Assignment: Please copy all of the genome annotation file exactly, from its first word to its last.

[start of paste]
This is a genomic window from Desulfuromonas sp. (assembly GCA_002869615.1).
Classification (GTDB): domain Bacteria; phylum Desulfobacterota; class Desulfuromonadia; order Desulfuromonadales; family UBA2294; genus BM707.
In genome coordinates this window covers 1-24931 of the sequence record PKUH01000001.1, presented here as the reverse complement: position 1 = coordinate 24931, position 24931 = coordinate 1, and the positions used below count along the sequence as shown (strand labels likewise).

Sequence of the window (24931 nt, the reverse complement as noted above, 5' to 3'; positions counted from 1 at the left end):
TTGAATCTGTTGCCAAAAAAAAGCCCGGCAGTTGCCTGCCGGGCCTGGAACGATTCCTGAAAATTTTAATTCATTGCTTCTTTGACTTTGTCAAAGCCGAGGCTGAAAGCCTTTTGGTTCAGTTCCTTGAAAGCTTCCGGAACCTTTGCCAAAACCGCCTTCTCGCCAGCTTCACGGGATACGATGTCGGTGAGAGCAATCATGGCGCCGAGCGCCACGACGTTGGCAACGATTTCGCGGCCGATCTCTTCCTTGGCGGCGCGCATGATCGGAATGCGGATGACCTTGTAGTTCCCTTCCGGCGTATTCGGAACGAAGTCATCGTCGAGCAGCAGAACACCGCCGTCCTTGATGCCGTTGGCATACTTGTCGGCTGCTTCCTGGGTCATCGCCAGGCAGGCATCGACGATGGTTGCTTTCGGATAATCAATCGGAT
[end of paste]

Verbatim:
This is a genomic window from Desulfuromonas sp. (assembly GCA_002869615.1).
Classification (GTDB): domain Bacteria; phylum Desulfobacterota; class Desulfuromonadia; order Desulfuromonadales; family UBA2294; genus BM707.
In genome coordinates this window covers 1-24931 of the sequence record PKUH01000001.1, presented here as the reverse complement: position 1 = coordinate 24931, position 24931 = coordinate 1, and the positions used below count along the sequence as shown (strand labels likewise).

Sequence of the window (24931 nt, the reverse complement as noted above, 5' to 3'; positions counted from 1 at the left end):
TTGAATCTGTTGCCAAAAAAAAGCCCGGCAGTTGCCTGCCGGGCCTGGAACGATTCCTGAAAATTTTAATTCATTGCTTCTTTGACTTTGTCAAAGCCGAGGCTGAAAGCCTTTTGGTTCAGTTCCTTGAAAGCTTCCGGAACCTTTGCCAAAACCGCCTTCTCGCCAGCTTCACGGGATACGATGTCGGTGAGAGCAATCATGGCGCCGAGCGCCACGACGTTGGCAACGATTTCGCGGCCGATCTCTTCCTTGGCGGCGCGCATGATCGGAATGCGGATGACCTTGTAGTTCCCTTCCGGCGTATTCGGAACGAAGTCATCGTCGAGCAGCAGAACACCGCCGTCCTTGATGCCGTTGGCATACTTGTCGGCTGCTTCCTGGGTCATCGCCAGGCAGGCATCGACGATGGTTGCTTTCGGATAATCAATCGGAT